The battle over high prescription drug prices, unsurprisingly, involves ample amounts of finger-pointing.
Drug manufacturers point to pharmacy benefit managers (PBMs), the powerful middlemen who administer drug coverage for insurers. The drugmakers argue that the industry practice of providing rebates to large PBMs forces them to raise list prices, and provides PBMs with a perverse incentive to favor pricier drugs in their formularies. They also charge that the PBMs pocket too much of the rebates to pad their profits, leaving consumers to pay higher prices.
PBMs counter that the drug makers are responsible for their high prices, and that there’s no correlation between rebates and rising prices. They say their purpose is to drive down prices for their clients, and they can point to research that shows that most of the money spent on pharmaceuticals in the U.S. goes to the drug makers.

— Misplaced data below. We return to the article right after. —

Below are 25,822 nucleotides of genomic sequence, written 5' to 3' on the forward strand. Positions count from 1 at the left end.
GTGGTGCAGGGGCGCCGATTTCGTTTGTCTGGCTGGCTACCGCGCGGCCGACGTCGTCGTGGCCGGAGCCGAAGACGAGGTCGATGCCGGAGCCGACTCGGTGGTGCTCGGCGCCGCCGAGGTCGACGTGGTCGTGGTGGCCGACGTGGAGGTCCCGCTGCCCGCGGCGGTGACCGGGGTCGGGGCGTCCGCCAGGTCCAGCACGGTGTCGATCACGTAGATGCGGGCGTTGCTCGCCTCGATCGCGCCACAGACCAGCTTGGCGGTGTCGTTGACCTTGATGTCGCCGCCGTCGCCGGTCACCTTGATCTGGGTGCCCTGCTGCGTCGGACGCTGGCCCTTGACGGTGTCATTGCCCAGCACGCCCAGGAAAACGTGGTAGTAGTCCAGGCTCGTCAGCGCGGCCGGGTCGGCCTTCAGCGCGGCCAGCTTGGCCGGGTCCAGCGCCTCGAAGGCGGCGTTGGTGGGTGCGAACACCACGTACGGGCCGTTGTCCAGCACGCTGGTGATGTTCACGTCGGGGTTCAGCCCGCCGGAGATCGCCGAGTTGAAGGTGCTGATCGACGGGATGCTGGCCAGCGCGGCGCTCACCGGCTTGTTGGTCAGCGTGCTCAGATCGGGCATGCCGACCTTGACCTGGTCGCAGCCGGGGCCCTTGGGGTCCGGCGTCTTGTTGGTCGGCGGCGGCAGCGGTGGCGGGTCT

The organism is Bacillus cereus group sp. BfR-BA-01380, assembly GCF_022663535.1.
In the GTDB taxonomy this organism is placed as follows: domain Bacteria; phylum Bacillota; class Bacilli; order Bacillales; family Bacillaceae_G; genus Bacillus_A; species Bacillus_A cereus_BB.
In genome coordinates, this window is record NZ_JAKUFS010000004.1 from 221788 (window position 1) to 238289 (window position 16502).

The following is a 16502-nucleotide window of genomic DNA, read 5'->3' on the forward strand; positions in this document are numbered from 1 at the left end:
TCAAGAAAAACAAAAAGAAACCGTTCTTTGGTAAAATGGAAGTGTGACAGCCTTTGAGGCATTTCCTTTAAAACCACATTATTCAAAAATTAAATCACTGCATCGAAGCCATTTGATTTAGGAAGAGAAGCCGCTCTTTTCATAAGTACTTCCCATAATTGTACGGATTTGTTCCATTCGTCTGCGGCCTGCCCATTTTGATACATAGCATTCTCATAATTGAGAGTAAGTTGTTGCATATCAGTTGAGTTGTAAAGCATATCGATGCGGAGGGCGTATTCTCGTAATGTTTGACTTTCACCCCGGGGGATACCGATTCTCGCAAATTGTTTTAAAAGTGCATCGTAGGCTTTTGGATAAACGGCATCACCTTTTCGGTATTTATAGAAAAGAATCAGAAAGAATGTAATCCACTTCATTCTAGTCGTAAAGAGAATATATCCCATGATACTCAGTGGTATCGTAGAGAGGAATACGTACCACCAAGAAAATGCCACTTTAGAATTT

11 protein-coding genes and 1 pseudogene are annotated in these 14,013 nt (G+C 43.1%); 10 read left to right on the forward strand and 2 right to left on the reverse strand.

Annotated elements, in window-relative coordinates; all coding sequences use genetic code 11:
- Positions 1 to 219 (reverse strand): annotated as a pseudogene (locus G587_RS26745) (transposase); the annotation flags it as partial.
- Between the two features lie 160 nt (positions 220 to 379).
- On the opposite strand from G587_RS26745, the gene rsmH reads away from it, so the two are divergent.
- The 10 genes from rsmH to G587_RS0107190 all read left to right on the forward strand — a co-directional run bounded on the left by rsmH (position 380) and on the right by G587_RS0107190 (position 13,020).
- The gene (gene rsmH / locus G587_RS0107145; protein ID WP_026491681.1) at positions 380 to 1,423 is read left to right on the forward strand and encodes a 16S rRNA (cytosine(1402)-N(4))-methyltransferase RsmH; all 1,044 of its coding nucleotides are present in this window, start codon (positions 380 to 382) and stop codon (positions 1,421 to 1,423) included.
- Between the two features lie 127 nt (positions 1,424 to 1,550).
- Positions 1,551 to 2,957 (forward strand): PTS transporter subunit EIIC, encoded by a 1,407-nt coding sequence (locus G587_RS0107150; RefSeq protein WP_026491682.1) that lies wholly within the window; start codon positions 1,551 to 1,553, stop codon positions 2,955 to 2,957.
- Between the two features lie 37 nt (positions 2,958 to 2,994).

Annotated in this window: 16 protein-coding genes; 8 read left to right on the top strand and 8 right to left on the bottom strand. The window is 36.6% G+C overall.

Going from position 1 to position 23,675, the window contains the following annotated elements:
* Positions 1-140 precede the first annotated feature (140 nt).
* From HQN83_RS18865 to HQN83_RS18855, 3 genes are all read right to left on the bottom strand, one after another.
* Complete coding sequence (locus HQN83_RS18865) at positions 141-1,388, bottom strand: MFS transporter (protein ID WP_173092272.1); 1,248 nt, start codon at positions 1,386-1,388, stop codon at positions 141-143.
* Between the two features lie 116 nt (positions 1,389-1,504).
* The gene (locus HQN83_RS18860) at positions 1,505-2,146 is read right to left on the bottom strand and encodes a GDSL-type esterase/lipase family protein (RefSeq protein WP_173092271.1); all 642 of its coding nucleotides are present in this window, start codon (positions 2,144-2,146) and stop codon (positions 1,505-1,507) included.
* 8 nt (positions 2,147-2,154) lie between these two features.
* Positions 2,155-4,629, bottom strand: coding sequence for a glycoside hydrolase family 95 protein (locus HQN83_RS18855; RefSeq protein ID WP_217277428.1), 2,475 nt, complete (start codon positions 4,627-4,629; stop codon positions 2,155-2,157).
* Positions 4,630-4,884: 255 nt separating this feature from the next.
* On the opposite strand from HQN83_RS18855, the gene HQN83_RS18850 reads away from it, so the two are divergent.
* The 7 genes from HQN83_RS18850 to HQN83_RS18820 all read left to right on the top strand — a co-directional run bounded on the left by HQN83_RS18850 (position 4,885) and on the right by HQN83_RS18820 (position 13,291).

As that blame-the-other-guy battle drags on, the Trump administration has targeted PBMs and rebates as a key part of its blueprint to lower drug costs. “We’re very much eliminating the middlemen,” President Trump said in announcing the blueprint back in May. And the Department of Health and Human Services last month proposed regulations to crack down on rebates.
While the PBM industry has challenged that regulatory move, arguing that eliminating rebates would have to be done via congressional legislation, in an interview with Reuters on Friday, Health and Human Services Secretary Alex Azar, a former executive at drugmaker Eli Lilly, said that eliminating rebates was within his agency’s power. “The question of rebates may very well be fundamental to the issue of how you reverse these constant incentives to higher list prices (for medicines),” Azar told Reuters. But, Yasmeen Abutaleb writes, “He did not say when such new regulations, which are being reviewed by the Office of Management and Budget, might take effect.”